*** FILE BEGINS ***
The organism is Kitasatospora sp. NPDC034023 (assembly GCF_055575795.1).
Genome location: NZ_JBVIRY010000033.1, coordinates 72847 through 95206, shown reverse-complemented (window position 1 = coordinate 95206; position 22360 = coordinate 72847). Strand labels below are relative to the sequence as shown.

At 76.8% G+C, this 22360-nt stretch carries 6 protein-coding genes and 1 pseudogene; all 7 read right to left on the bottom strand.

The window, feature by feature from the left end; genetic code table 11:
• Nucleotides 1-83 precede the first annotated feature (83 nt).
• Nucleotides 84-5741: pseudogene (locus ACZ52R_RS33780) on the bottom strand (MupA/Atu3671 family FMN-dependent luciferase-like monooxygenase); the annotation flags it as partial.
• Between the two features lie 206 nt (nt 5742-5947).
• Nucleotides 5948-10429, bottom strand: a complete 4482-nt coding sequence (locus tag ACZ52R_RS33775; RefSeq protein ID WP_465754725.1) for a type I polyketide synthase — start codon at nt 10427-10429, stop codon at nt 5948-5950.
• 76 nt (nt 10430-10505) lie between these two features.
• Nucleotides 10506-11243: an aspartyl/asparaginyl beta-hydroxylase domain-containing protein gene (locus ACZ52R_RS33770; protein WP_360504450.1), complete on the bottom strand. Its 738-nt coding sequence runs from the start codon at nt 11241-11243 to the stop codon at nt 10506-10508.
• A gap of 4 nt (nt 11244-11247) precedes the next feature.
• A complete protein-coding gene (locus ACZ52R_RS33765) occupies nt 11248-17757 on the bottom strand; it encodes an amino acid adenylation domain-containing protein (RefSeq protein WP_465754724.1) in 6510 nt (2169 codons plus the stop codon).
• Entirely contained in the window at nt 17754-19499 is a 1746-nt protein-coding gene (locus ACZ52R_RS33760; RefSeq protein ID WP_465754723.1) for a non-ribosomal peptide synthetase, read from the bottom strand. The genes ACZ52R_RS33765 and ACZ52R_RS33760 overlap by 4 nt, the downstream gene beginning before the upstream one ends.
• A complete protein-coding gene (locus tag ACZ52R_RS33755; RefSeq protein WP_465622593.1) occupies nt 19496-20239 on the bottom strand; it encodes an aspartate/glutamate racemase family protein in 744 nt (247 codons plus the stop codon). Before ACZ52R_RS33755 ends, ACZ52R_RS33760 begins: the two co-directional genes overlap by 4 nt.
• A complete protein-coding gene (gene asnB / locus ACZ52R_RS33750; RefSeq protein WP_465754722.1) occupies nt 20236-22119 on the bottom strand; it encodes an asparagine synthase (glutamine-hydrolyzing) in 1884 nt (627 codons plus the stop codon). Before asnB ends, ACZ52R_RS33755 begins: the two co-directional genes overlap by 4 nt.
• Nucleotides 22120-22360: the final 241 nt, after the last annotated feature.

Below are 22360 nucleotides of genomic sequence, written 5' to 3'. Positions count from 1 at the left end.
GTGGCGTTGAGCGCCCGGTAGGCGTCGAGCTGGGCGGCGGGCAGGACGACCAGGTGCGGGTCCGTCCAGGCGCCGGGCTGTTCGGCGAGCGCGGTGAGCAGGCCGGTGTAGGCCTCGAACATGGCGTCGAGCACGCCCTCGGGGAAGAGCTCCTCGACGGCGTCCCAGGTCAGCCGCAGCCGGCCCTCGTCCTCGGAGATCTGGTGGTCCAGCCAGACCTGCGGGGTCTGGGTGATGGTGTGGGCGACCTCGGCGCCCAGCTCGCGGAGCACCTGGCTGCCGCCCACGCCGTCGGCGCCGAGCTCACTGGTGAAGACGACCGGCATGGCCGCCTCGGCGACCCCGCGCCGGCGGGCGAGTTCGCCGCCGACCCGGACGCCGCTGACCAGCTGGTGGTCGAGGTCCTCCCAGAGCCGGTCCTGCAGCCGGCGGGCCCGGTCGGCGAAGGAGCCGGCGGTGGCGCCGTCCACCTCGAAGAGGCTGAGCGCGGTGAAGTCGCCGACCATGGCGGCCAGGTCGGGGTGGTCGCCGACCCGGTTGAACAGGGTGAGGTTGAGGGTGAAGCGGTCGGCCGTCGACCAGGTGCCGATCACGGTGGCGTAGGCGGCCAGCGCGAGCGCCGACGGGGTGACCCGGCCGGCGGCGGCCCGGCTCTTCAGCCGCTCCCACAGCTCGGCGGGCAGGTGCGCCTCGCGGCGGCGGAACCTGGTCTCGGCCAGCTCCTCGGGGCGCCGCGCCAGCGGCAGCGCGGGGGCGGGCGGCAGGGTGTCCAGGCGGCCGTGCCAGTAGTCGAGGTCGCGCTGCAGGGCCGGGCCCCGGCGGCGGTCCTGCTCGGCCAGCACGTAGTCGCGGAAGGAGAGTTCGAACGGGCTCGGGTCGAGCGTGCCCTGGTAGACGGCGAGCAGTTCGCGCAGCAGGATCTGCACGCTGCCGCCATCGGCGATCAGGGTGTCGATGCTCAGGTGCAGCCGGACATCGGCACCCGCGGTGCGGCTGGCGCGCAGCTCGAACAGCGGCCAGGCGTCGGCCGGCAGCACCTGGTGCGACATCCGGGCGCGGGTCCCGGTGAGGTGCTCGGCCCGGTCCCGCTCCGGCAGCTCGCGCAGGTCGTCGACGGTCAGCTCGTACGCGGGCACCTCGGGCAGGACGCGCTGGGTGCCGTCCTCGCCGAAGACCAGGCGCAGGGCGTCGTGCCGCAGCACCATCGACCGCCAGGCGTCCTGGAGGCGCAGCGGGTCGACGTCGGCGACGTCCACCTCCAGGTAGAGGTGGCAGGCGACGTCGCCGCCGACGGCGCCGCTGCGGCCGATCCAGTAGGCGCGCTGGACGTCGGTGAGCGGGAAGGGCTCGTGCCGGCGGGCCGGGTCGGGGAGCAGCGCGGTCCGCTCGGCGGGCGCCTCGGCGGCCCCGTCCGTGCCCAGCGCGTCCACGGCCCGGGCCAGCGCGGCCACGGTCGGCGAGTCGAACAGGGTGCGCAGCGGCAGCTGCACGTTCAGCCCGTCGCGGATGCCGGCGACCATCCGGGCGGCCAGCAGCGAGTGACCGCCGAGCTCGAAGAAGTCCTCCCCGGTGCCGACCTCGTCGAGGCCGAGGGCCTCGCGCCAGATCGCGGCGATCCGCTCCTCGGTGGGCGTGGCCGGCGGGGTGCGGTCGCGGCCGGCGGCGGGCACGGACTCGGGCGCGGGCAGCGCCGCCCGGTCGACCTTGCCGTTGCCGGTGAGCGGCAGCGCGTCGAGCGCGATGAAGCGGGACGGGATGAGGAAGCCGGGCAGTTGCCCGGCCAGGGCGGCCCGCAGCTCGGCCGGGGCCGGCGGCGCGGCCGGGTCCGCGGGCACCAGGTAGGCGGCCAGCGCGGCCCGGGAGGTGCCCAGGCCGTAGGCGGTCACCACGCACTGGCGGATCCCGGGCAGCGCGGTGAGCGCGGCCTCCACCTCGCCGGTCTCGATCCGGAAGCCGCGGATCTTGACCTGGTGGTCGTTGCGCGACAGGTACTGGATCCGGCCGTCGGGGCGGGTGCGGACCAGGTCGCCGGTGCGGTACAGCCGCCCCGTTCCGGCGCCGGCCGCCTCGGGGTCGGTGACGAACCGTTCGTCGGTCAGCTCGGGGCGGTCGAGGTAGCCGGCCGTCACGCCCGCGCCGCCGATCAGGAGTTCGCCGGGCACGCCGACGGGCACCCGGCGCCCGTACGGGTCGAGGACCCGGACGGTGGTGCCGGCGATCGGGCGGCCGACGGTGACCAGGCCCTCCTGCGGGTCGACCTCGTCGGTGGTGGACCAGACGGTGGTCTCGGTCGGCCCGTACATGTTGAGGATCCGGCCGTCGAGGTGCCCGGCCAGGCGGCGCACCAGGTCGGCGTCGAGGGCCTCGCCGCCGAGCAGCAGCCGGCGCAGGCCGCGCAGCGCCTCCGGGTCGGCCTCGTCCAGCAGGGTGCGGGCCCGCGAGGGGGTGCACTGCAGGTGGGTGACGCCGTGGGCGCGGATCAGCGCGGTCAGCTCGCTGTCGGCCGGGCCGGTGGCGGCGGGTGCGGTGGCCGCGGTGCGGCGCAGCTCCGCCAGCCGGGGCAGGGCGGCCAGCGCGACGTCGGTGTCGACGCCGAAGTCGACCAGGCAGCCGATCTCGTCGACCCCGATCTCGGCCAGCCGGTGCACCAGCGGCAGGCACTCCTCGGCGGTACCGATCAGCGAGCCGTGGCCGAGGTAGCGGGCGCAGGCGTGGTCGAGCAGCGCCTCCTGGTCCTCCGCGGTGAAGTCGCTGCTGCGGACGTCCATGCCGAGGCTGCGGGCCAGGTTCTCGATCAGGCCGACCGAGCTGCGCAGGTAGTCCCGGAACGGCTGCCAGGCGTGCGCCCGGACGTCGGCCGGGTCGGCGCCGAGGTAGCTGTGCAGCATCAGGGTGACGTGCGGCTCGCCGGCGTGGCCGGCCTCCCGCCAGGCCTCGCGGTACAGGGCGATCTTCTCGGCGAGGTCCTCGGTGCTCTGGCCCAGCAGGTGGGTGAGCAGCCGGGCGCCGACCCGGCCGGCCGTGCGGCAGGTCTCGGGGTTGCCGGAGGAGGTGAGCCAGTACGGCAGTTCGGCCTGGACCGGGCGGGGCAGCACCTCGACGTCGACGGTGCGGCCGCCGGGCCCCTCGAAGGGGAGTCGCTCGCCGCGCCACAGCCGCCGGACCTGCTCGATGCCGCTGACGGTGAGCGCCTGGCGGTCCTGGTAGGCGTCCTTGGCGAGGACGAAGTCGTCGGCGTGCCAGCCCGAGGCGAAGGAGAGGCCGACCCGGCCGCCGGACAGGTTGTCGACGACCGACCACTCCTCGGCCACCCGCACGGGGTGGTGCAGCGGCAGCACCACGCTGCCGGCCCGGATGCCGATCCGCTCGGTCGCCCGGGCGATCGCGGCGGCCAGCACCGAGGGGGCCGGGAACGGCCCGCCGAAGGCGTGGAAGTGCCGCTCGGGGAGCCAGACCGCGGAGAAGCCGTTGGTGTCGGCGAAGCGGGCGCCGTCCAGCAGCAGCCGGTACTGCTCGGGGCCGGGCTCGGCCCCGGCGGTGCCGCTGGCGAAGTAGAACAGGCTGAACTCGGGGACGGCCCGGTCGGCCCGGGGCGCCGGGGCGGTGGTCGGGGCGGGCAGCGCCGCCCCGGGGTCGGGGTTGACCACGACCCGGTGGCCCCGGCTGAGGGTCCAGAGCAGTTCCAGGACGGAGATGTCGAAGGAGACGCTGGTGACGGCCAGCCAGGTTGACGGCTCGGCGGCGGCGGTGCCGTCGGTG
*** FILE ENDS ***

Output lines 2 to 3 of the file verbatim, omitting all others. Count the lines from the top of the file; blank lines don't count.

Genome location: NZ_JBVIRY010000033.1, coordinates 72847 through 95206, shown reverse-complemented (window position 1 = coordinate 95206; position 22360 = coordinate 72847). Strand labels below are relative to the sequence as shown.

At 76.8% G+C, this 22360-nt stretch carries 6 protein-coding genes and 1 pseudogene; all 7 read right to left on the bottom strand.